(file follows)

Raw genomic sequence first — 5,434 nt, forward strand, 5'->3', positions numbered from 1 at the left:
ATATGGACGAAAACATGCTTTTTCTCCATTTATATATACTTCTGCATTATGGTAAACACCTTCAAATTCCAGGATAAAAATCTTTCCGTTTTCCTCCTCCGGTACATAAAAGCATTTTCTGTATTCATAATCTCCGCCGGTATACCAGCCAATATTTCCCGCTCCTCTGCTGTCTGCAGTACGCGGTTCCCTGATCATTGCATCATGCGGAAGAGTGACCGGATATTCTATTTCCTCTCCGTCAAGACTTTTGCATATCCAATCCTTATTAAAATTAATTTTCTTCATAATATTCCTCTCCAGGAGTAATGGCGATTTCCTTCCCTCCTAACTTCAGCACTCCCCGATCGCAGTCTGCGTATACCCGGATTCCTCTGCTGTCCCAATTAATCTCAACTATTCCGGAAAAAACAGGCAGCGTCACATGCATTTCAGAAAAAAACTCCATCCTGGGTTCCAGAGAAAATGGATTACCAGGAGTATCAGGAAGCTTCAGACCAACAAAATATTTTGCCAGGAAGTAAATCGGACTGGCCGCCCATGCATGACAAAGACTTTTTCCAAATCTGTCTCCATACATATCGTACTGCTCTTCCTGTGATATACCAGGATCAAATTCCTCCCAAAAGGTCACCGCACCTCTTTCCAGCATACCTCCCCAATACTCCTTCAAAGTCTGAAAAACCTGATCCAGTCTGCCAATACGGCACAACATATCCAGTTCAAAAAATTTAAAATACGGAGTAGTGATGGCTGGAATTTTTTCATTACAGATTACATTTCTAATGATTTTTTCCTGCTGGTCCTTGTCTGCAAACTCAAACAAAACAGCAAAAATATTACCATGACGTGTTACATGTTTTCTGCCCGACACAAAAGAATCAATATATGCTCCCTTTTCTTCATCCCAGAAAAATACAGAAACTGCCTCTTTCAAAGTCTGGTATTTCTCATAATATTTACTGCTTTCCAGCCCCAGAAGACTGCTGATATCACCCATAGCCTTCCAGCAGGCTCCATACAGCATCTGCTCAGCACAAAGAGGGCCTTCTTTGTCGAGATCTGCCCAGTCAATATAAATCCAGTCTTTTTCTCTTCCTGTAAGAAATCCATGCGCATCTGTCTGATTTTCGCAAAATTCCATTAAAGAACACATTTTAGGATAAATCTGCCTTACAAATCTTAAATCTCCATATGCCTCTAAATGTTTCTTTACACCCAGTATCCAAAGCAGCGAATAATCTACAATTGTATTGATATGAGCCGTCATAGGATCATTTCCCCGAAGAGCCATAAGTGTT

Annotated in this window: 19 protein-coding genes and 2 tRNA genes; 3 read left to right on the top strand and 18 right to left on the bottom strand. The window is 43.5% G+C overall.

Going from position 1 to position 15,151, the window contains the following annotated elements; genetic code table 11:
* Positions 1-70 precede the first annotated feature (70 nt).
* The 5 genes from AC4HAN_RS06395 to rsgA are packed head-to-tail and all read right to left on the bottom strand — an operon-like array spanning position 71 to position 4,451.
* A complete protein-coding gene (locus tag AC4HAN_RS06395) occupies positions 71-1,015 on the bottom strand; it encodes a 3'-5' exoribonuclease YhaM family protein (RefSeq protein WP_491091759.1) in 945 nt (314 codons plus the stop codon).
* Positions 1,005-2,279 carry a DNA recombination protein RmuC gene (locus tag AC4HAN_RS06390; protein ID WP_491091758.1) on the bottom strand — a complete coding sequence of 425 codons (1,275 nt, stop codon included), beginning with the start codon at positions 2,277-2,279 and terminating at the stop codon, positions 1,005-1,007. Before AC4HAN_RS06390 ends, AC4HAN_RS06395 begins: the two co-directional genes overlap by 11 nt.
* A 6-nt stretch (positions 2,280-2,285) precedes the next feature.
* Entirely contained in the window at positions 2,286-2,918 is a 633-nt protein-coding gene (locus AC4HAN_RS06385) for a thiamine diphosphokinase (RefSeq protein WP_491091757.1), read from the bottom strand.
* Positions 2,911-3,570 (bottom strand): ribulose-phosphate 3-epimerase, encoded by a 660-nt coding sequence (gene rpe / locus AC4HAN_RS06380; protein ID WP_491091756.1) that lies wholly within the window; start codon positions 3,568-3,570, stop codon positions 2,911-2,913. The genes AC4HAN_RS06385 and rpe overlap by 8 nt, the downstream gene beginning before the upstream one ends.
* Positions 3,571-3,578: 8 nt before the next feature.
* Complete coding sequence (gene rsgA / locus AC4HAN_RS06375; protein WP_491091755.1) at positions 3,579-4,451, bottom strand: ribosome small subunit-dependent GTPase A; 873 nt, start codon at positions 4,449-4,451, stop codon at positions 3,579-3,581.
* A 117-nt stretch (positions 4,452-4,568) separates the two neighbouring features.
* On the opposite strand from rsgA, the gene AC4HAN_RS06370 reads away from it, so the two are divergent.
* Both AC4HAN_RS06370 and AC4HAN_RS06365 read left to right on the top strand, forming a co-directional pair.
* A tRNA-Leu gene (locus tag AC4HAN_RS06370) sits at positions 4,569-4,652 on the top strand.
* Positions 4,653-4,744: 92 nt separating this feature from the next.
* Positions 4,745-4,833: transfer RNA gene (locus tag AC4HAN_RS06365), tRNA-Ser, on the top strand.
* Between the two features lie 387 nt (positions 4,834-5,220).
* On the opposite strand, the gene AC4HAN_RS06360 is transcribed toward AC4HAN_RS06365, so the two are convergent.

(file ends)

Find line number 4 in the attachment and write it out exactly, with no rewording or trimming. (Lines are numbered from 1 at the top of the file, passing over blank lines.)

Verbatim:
Going from position 1 to position 15,151, the window contains the following annotated elements; genetic code table 11: